In En Transition Spotlight: Judith Bellavance

In/En Transition

March 1-31 2018  | Opening Reception March 2 | Artist talk March 3

In/En Transition presents an exchange of photography by exhibiting six Quebec artists in Toronto, and six Ontario artists in Montreal, reinforcing a sense of community between the two provinces.

Artists- Toronto- Connections Gallery
André DenisNathalie Garceau, Judith Bellavance, Caroline HayeurJean-Francois LeblancGuy Lafontaine


How has your process changed over your career as a photographer?
Coming from the painting world, I’ve always been interested in details that only show
themselves under the scrutiny of the observer. This fascination has progressively led me
to using photography to satisfy my curiosity for details, my pleasure in collecting and my
desire to tell. I found and adopted in photography the stance of the witness, which has
significantly expanded the scope my act of creation.
With photopgraphy, my work has developed under two main parts: showing and telling.
By the act of collecting, I can give my attention to small events of which I take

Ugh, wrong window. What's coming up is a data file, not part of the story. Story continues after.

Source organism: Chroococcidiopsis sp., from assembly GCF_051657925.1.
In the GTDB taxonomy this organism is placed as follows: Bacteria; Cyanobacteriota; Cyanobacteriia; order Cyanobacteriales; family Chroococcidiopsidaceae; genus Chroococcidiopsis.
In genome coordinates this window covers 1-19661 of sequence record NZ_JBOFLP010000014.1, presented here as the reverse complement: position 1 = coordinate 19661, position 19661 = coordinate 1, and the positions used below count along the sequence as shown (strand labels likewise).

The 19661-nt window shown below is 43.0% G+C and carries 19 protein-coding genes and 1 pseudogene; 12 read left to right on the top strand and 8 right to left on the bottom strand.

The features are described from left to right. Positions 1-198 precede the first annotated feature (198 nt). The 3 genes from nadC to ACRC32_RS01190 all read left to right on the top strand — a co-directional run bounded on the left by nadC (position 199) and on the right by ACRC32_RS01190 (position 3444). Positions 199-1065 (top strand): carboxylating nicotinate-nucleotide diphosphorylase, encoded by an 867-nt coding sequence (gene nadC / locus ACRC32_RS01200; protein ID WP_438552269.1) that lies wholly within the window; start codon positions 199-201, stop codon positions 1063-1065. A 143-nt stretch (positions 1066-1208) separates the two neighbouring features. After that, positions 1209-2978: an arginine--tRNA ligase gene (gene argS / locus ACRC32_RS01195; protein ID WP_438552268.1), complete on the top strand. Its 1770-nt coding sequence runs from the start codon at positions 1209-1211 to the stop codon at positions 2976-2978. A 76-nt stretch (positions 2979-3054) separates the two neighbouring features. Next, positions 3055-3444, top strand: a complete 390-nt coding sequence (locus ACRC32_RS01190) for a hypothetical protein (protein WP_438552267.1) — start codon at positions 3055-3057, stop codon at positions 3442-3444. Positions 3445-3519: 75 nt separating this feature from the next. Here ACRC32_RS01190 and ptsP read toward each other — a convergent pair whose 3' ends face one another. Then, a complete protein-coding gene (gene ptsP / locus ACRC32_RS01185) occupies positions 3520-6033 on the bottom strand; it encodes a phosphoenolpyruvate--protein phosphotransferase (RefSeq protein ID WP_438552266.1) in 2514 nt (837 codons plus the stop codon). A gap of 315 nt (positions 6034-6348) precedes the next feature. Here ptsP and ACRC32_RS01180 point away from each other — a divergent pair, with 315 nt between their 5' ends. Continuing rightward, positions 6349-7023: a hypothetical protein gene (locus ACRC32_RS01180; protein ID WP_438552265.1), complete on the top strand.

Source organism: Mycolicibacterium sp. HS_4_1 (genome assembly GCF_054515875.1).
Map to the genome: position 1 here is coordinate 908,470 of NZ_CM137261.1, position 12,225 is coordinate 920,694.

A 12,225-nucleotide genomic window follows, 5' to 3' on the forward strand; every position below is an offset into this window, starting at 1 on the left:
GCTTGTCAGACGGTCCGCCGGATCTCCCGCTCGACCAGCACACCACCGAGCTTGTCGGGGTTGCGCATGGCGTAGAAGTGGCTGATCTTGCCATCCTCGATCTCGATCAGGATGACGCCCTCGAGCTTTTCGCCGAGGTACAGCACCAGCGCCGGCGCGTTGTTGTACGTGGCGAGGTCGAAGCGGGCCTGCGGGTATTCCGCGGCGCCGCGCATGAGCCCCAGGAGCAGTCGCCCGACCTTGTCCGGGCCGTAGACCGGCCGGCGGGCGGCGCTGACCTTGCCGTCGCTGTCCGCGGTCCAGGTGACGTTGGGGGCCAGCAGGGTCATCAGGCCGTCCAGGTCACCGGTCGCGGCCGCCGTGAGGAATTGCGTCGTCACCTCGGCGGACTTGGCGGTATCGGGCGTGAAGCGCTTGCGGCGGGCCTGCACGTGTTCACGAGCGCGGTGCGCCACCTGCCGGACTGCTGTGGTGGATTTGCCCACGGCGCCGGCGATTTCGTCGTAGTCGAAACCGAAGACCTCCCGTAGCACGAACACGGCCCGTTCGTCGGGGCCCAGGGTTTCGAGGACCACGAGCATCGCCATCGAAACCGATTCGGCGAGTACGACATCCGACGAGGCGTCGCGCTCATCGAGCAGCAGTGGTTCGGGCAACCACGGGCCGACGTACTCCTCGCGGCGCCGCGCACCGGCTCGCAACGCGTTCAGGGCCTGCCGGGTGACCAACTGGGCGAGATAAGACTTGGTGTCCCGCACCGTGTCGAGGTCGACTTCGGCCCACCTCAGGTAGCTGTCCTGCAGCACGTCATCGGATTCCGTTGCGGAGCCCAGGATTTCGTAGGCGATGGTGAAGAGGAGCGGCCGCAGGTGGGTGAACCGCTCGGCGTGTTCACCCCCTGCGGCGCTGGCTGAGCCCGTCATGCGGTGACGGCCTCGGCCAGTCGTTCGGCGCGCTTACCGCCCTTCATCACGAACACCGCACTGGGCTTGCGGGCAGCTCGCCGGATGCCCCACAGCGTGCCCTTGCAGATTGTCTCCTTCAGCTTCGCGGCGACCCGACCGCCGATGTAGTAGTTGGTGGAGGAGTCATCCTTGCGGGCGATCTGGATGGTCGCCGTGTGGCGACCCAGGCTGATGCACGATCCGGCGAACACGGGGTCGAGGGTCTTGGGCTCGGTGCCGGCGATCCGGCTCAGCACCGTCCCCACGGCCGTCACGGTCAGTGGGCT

photographs, I then group, classify and file them, thus building a daily repository of
otherness. The act of collecting allows in second time a work on narration. I draw from
my collections and I combine freely and intuitively photographic objects that have a
potential to tell a tale, to which I give the format of small documentaries on the sensitive.


Born in Rimouski, I have live and work in Montreal.
Throughout my practice, I use the traces of the passage of time on objects and bodies to
address the themes of otherness, loss, absence and desire. By my attention to detail and
my work on the fragment, my approach to photography retains the indexical and
document qualities of the medium.
I completed a degree in Visual Arts at Laval University in Quebec City and studied at the
University of Quebec in Montreal. My work was supported by the Conseil des arts et des
lettres du Québec and the Canada Arts Council. My work has been presented in Quebec,
Portugal, Spain and Japan and is found in many public and private collections.

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